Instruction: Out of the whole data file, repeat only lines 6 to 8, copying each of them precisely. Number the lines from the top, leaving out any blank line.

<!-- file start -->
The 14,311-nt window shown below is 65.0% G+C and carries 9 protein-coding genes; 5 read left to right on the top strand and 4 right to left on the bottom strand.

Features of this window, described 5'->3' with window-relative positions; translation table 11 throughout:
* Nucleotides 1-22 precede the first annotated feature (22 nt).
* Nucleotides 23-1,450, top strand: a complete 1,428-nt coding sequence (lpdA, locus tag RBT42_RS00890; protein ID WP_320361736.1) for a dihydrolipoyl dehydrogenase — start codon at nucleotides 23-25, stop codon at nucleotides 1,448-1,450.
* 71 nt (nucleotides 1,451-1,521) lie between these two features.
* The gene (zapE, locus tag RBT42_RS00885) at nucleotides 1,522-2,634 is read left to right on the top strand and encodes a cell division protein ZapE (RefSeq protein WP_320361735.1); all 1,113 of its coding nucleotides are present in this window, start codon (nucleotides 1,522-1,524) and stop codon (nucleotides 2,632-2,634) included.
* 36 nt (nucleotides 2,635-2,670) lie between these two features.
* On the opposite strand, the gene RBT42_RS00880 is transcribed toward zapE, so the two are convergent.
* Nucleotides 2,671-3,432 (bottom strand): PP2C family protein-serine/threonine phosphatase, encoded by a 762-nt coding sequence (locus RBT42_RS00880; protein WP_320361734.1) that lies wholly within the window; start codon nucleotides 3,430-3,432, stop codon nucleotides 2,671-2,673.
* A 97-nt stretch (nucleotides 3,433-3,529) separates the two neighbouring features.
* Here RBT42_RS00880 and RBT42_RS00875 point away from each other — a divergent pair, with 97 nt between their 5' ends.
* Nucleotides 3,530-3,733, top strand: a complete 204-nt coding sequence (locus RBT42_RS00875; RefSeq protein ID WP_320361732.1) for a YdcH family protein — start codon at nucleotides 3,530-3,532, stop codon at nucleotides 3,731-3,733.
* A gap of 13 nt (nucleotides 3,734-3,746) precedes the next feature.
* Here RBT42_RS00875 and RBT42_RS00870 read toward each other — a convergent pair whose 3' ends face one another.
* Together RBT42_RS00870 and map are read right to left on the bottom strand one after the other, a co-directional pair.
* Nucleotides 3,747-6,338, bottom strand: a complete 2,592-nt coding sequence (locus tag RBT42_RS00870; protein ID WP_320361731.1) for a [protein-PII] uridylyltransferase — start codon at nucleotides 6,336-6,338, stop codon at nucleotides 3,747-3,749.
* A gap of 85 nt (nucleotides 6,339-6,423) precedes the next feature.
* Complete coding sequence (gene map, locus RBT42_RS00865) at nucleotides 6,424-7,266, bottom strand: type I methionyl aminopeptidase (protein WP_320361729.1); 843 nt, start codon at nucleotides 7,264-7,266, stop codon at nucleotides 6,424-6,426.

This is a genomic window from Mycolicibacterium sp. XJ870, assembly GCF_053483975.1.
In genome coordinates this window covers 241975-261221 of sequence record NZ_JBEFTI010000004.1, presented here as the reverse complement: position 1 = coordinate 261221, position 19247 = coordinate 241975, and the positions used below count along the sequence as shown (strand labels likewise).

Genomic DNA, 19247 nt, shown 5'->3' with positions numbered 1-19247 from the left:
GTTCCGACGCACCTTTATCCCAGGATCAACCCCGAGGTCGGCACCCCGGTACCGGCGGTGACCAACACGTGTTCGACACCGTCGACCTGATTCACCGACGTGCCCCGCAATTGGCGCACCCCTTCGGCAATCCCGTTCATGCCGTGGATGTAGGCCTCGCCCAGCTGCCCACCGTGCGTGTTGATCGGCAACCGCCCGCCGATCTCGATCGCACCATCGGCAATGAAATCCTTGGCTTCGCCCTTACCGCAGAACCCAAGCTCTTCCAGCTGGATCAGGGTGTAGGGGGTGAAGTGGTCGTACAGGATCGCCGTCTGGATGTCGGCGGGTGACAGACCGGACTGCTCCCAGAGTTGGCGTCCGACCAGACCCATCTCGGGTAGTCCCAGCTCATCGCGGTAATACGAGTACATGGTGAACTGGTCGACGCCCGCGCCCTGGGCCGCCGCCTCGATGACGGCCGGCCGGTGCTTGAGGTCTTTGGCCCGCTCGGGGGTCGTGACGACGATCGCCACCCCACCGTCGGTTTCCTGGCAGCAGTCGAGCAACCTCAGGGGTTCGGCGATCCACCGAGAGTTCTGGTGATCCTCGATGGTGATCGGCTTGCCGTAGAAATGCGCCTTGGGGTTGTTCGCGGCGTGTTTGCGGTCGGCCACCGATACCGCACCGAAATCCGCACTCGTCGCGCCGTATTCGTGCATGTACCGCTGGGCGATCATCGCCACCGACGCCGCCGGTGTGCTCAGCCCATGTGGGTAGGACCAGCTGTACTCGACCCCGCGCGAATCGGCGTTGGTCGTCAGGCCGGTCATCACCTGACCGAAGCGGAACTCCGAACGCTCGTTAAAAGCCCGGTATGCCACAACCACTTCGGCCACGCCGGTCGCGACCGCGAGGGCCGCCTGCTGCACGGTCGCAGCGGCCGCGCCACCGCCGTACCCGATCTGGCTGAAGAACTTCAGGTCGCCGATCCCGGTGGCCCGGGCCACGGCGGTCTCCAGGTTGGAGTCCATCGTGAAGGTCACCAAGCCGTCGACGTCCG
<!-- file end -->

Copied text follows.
* The gene (zapE, locus tag RBT42_RS00885) at nucleotides 1,522-2,634 is read left to right on the top strand and encodes a cell division protein ZapE (RefSeq protein WP_320361735.1); all 1,113 of its coding nucleotides are present in this window, start codon (nucleotides 1,522-1,524) and stop codon (nucleotides 2,632-2,634) included.
* 36 nt (nucleotides 2,635-2,670) lie between these two features.
* On the opposite strand, the gene RBT42_RS00880 is transcribed toward zapE, so the two are convergent.